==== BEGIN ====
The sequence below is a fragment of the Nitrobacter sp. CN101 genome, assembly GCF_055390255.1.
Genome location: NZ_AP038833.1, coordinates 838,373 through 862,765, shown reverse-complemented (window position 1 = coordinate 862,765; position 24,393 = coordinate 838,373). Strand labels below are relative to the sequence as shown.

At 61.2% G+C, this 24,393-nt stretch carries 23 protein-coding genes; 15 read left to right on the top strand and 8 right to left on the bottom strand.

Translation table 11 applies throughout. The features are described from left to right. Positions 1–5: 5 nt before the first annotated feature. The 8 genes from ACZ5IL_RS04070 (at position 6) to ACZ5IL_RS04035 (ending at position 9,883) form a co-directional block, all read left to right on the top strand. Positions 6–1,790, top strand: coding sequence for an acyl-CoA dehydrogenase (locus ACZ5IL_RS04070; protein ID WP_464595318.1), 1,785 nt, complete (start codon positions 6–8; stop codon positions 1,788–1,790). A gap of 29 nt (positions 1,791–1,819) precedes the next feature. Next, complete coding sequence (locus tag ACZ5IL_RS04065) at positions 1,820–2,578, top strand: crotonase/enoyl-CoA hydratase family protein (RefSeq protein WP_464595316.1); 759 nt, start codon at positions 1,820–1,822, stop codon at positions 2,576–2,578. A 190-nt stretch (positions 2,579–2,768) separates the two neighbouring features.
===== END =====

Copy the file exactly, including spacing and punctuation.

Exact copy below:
The sequence below is a fragment of the Nitrobacter sp. CN101 genome, assembly GCF_055390255.1.
Genome location: NZ_AP038833.1, coordinates 838,373 through 862,765, shown reverse-complemented (window position 1 = coordinate 862,765; position 24,393 = coordinate 838,373). Strand labels below are relative to the sequence as shown.

At 61.2% G+C, this 24,393-nt stretch carries 23 protein-coding genes; 15 read left to right on the top strand and 8 right to left on the bottom strand.

Translation table 11 applies throughout. The features are described from left to right. Positions 1–5: 5 nt before the first annotated feature. The 8 genes from ACZ5IL_RS04070 (at position 6) to ACZ5IL_RS04035 (ending at position 9,883) form a co-directional block, all read left to right on the top strand. Positions 6–1,790, top strand: coding sequence for an acyl-CoA dehydrogenase (locus ACZ5IL_RS04070; protein ID WP_464595318.1), 1,785 nt, complete (start codon positions 6–8; stop codon positions 1,788–1,790). A gap of 29 nt (positions 1,791–1,819) precedes the next feature. Next, complete coding sequence (locus tag ACZ5IL_RS04065) at positions 1,820–2,578, top strand: crotonase/enoyl-CoA hydratase family protein (RefSeq protein WP_464595316.1); 759 nt, start codon at positions 1,820–1,822, stop codon at positions 2,576–2,578. A 190-nt stretch (positions 2,579–2,768) separates the two neighbouring features.